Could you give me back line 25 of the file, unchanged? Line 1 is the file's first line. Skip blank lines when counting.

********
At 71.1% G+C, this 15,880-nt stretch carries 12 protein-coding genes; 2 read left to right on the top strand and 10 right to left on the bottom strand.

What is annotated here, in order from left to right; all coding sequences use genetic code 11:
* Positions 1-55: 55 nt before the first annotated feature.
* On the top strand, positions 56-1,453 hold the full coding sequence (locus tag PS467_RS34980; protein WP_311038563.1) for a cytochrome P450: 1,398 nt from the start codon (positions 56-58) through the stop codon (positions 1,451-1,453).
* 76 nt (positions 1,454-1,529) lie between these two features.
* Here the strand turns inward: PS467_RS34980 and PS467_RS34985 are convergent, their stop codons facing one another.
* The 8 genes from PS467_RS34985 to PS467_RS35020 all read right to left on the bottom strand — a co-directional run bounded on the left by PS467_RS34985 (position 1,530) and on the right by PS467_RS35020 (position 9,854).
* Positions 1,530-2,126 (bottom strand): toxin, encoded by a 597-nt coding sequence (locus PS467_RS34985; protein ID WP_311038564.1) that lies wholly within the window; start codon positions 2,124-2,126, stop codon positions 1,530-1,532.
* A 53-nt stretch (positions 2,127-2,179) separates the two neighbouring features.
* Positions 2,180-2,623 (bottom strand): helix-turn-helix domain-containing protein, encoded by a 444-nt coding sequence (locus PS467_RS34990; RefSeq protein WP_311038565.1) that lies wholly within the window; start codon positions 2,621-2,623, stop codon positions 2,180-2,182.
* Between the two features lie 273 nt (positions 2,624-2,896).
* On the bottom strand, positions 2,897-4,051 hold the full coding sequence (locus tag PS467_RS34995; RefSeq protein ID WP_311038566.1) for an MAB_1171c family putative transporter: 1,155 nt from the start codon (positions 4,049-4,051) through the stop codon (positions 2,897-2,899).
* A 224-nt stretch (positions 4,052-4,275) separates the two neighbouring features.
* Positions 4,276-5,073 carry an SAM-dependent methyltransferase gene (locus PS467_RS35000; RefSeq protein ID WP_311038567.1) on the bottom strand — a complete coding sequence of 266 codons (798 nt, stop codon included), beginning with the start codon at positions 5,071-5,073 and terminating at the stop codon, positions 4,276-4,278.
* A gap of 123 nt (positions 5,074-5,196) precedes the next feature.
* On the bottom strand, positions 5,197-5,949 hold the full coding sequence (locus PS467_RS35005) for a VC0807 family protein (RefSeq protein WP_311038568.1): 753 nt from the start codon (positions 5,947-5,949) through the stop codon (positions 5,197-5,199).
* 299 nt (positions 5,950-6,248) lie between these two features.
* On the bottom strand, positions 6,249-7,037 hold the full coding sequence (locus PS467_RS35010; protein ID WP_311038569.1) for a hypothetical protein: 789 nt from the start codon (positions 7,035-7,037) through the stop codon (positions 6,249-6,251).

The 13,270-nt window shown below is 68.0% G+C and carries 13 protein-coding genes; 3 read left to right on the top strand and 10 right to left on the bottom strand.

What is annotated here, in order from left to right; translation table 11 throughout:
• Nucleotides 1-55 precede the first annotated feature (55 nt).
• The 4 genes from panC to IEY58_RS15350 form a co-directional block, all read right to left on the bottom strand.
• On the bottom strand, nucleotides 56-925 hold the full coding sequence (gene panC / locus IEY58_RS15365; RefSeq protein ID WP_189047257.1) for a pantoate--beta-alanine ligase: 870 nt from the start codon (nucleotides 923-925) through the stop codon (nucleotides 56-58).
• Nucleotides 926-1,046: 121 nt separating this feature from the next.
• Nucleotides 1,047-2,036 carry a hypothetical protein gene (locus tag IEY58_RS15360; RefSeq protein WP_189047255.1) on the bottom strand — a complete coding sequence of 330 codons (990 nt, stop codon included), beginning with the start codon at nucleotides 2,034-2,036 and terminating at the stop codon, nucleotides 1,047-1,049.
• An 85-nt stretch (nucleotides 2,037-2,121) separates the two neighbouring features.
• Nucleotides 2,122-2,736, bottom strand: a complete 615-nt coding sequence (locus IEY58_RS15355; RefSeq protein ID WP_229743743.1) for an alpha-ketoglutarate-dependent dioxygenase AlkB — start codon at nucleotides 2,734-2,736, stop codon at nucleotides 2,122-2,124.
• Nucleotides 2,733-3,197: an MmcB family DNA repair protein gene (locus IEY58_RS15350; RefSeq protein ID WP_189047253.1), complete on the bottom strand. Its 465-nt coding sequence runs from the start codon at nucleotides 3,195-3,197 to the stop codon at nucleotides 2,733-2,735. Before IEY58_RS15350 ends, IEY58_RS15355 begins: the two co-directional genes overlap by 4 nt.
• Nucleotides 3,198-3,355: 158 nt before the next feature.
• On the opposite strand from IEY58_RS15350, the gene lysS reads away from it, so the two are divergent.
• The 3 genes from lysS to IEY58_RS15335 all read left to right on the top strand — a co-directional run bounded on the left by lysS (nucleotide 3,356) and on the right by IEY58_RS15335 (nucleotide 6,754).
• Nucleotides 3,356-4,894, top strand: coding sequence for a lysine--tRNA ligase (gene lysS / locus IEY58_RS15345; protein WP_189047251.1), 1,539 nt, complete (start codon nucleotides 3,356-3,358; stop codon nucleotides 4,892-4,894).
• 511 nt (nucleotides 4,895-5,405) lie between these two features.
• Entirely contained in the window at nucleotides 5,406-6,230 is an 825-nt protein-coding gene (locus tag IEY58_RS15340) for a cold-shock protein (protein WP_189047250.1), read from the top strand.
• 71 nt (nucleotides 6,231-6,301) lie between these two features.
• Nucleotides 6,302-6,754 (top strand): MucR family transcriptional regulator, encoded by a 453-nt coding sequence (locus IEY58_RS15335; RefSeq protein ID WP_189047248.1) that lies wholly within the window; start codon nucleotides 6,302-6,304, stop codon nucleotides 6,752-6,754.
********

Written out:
• Nucleotides 1,047-2,036 carry a hypothetical protein gene (locus tag IEY58_RS15360; RefSeq protein WP_189047255.1) on the bottom strand — a complete coding sequence of 330 codons (990 nt, stop codon included), beginning with the start codon at nucleotides 2,034-2,036 and terminating at the stop codon, nucleotides 1,047-1,049.